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The Funhouse Mirror: Reflections on Prison
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The Funhouse Mirror: Reflections on Prison

3.96 of 5 stars 3.96  ·  rating details  ·  25 ratings  ·  6 reviews
"Prisons are hard places to get into and harder yet to get out of," writes Robert Ellis Gordon as he takes you on a remarkable eight-year journey into the Washington State corrections system.

As a writing teacher, Gordon had the unique experience of gaining access to the darkest realms of Washington prisons while still being free to walk away from penitentiary confines at

Paperback, 132 pages
Published January 1st 2000 by Washington State University Press
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The author taught creative writing in prisons for eight years; in this book, he showcases a few inmates’ stories and his own reflections on prison life. Reading the inmates’ stories (especially TJ Granack’s, whose “Welcome To the Steel Hotel: Survival Tips For Beginners” is a wry, succinct capsule of prison’s unwritten rules), I can only shake my head the stupid, shortsighted policy that cuts educational funding in prison, turning kids with bad lives who’ve made bad choices into ignorant monster...more
Patrick O'Neil
I'm a bit torn here. I really liked and connected with the student/convict's writing: TJ Granack's "Welcome to the Steel Hotel: Survival Tips for Beginners," and Michael Collins' "Seventeen Fistfights Later" – are gritty and real and nothing short of brilliant. But I didn't connect with Robert Ellis Gordon's writing, which unfortunately for me, was the majority of the book. Yet the The Funhouse Mirror: Reflections on Prison wouldn't even exist if it hadn't been for Gordon. He taught the writing...more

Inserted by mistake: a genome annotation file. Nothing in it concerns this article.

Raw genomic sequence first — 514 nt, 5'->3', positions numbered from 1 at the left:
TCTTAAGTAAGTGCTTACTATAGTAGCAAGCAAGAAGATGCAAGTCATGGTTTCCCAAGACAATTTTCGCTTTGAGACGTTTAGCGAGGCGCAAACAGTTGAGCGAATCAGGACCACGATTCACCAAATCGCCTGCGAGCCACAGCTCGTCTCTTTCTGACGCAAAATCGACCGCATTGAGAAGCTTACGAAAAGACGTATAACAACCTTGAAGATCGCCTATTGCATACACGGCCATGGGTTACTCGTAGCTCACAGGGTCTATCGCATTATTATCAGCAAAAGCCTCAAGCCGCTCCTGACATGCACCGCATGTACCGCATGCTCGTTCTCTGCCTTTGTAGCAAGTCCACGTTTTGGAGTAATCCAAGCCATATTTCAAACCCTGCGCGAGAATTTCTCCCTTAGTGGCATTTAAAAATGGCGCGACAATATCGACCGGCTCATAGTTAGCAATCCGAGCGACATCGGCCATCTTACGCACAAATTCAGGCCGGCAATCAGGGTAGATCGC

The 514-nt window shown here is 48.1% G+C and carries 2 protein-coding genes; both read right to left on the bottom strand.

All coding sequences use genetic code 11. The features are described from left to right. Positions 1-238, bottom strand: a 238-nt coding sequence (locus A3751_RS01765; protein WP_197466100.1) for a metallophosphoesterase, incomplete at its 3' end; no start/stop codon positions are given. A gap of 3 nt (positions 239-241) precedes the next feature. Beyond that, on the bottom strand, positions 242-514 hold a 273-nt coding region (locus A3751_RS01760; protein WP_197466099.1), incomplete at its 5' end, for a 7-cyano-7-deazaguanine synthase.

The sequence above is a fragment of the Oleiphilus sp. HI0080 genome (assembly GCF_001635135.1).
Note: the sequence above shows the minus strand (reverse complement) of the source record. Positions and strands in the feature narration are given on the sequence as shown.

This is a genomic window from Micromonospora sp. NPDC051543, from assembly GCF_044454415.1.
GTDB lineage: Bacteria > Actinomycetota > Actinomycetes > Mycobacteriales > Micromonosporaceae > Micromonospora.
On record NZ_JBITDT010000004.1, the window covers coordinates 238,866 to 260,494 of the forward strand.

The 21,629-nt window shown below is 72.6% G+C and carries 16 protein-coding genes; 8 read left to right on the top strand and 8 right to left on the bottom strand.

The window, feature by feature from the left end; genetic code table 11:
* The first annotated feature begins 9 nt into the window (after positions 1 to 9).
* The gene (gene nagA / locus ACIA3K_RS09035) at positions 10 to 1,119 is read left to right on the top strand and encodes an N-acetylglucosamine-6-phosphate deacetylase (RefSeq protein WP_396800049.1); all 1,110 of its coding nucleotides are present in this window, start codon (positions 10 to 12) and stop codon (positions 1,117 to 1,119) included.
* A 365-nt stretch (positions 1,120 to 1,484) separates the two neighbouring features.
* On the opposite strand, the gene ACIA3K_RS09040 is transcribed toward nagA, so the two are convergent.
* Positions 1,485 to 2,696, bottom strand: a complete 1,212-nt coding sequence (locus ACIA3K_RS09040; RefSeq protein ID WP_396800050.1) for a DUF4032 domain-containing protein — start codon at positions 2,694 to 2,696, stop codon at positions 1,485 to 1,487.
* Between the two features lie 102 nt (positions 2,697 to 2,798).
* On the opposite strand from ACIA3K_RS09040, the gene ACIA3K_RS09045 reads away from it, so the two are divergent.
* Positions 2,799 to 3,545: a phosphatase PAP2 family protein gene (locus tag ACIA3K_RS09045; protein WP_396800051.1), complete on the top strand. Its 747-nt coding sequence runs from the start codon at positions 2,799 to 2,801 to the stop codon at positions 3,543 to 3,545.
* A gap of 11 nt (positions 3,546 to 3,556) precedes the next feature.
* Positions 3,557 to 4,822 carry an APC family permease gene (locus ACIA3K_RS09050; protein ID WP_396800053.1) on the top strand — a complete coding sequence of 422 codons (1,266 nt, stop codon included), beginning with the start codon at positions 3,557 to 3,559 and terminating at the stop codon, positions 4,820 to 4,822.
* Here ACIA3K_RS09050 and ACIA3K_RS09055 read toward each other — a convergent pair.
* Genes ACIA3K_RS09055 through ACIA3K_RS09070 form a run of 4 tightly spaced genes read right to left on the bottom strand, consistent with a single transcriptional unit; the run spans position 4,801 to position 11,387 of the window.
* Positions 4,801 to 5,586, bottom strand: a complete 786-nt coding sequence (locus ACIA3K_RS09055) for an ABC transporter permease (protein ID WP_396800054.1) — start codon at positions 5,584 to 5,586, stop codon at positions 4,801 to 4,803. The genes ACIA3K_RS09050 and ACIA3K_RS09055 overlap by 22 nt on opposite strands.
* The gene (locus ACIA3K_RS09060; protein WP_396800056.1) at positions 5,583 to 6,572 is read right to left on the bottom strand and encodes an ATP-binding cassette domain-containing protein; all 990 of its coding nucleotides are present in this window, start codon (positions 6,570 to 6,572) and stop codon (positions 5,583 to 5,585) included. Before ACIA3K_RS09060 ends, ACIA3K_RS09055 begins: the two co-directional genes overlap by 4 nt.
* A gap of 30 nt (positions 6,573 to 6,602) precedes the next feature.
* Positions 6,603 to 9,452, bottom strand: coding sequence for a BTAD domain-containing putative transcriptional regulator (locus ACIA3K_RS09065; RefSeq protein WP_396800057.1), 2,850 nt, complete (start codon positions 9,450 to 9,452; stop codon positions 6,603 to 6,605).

This is pretty grim. It is composed of vignettes of prison life from the point of view of prisoners and from the main author who is an instructor of creative writing classes for maximum security prisoners. Really brings the humanity out of people who have done terrible things, but there is more to them than those acts. Also, when one hears the brutality they experienced beforehand it is not surprising how they turned out and that they did the same things to others. Also, the brutality of prisons...more
A great read, but I can't help but think that Ellis tends to put himself too much into the book. A lot of the best pieces are the inmates' stories or even when Ellis describes the behavior of his students, as well as the typical prison condition (physical and mental) he faces.

But he also wastes a lot of time. His own short story "Going Native" is kind of a bore and is also the longest piece in the book. But besides that, it is a fairly quick read about an interesting subject.
1/2 of the book is a sweet anthology of writings by prisoners on prison culture. the other half is by the self righteous author. blech.
Makes you think about the individuals in prison rather than just the prison population.
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